Sean Lett keeps a "go box" at his front door.
Lett lives on State Highway 2 and has grown so accustomed to attending crashes on the notorious stretch of highway that he has provisions ready to go when he hears the sirens going off, including blankets, gloves, water, sheets to cover bodies, and pillows to put under injured people's heads.
He told the Bay of Plenty Times at the Fix the Bloody Road meeting on Sunday that in eight years, he had been to about 10 crashes.
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"We go to the end of the driveway and see if we can help."
Can you imagine living like that, waiting for the next person to die on your doorstep?
It's horrifying, yet scarily normal, for many people who live on or near State Highway 2, one of the most dangerous stretches of road in the country.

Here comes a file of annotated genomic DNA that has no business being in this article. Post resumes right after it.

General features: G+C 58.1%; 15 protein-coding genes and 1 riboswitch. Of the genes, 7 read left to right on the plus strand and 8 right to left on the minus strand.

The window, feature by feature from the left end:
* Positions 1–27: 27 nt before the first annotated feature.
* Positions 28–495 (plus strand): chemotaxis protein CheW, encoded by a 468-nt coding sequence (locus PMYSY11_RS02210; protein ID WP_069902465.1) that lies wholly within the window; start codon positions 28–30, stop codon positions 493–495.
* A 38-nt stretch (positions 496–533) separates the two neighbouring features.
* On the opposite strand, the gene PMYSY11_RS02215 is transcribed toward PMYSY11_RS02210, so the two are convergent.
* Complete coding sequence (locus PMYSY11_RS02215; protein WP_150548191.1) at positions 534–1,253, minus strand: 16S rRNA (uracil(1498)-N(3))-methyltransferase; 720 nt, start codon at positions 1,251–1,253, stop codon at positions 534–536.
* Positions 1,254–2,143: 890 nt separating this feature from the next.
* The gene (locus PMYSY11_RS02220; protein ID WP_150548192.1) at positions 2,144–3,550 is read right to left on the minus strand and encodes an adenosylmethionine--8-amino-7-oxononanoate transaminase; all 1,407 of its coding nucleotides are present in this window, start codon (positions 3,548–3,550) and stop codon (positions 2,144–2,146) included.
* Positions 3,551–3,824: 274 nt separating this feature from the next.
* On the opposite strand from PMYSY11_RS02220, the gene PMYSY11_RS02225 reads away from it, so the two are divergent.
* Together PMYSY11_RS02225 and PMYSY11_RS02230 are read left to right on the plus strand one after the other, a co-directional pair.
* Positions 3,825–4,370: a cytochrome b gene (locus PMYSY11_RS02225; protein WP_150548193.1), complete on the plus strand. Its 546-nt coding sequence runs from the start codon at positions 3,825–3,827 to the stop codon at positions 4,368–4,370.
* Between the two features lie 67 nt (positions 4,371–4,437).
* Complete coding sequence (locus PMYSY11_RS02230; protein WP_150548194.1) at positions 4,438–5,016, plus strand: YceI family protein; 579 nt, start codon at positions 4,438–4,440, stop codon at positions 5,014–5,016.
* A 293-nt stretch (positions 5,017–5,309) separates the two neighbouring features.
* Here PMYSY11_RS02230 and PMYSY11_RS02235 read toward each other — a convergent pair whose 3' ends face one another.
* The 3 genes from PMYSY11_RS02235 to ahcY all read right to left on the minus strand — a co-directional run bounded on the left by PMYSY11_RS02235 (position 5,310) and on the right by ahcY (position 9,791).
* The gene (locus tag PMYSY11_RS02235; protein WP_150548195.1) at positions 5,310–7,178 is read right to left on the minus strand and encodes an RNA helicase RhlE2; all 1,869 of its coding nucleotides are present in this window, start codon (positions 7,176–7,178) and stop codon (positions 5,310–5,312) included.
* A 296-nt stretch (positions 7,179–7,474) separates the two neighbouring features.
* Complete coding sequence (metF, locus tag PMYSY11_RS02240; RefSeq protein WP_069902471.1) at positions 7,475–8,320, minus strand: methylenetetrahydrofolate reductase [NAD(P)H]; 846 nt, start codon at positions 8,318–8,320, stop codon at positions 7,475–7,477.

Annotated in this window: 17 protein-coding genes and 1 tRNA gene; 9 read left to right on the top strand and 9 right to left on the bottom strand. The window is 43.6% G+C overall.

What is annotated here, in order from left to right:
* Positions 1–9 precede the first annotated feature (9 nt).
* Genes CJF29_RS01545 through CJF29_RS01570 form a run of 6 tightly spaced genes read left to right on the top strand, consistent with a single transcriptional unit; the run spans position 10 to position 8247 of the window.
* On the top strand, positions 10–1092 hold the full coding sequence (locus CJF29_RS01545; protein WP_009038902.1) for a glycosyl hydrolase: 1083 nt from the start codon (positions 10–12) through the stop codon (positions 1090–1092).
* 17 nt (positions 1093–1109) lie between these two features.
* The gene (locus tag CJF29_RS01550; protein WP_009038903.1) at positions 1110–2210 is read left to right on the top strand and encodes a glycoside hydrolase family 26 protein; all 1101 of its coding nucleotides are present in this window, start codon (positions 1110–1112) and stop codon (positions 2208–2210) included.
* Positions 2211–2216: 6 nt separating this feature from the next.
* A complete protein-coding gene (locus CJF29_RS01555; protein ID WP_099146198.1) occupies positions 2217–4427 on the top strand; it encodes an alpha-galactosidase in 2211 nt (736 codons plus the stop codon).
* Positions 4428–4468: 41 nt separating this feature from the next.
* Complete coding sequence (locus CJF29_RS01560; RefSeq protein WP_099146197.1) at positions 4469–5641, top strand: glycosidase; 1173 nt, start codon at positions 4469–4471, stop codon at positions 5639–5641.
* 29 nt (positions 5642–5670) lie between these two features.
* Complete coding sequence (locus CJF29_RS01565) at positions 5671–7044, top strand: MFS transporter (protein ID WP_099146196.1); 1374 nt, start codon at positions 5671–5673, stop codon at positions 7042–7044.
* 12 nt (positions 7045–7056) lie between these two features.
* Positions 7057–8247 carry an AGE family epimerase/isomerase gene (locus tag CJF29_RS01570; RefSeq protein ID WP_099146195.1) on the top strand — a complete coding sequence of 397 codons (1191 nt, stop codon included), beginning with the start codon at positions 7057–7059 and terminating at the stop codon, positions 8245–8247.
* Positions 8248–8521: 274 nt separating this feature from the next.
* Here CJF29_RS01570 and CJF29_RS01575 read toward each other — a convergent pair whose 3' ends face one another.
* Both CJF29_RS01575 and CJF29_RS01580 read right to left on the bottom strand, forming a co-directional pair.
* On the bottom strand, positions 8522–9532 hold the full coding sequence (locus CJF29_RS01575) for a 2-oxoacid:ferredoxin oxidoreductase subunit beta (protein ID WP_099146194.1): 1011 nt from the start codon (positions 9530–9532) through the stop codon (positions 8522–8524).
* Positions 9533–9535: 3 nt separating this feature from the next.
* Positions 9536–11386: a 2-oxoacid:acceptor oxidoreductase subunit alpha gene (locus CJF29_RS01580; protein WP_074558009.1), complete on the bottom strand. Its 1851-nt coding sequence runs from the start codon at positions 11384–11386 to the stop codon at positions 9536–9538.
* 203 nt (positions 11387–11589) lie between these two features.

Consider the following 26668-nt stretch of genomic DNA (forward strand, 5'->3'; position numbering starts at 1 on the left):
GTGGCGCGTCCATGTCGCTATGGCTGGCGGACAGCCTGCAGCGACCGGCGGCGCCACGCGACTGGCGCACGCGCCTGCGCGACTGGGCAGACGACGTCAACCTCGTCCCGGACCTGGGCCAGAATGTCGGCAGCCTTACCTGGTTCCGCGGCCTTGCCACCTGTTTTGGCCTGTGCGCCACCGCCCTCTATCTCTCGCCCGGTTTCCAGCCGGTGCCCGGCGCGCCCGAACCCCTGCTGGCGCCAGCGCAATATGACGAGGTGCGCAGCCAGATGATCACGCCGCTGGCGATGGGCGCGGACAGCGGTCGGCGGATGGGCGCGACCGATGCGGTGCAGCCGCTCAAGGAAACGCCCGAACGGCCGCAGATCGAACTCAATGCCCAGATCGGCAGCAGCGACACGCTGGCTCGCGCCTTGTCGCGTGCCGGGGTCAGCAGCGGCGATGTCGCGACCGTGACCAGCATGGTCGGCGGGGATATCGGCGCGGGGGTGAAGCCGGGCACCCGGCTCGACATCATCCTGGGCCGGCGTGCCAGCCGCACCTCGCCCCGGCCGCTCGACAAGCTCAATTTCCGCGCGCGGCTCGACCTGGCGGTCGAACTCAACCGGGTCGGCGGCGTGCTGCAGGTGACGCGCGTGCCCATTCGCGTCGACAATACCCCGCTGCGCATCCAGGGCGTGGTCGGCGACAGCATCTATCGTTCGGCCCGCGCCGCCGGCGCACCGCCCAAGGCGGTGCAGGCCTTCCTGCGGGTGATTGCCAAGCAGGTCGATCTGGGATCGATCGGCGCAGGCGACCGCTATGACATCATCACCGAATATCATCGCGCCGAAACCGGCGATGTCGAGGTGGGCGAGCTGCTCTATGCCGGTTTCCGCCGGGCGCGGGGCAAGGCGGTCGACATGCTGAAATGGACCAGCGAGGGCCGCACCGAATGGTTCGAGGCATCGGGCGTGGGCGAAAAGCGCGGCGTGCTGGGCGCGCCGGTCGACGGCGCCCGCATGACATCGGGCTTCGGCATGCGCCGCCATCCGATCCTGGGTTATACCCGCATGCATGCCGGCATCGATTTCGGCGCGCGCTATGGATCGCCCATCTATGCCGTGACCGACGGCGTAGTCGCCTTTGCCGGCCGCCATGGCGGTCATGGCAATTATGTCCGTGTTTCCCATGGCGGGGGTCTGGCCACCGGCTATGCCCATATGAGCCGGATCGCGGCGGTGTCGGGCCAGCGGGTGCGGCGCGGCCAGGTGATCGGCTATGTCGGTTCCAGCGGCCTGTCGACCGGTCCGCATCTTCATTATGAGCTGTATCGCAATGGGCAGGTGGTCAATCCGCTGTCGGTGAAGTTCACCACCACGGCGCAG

Mistakes happen, and sometimes those mistakes have fatal consequences.
But when one stretch of road has multiple fatalities a year, the focus must shift to prevention.
Driver error isn't something we can fix, but we can make safety changes so if a driver does make a mistake, they don't kill themselves or innocent others.
How many deaths does it take to force a change?
From 2012 to 2016 the road saw 18 deaths and 35 serious injuries.
I would say 18 deaths is a lot and I'm sure most people would agree
There have been rumblings about fixing SH2 the past 30-odd years.
Why is it taking so long for anything to be done? In the last 30 years, we've had two Labour Governments and two National Governments, and none of them implemented major changes.
National did say they would fund the Tauranga Northern Link, but waited until the last six months of their nine-year reign to do so, so there was no surety it was ever going to happen.
Now our hopes rest on a new Labour Government to do what no other Government in the last 30-odd years has done - Fix the Bloody Road.
How many more deaths will it take before something is done?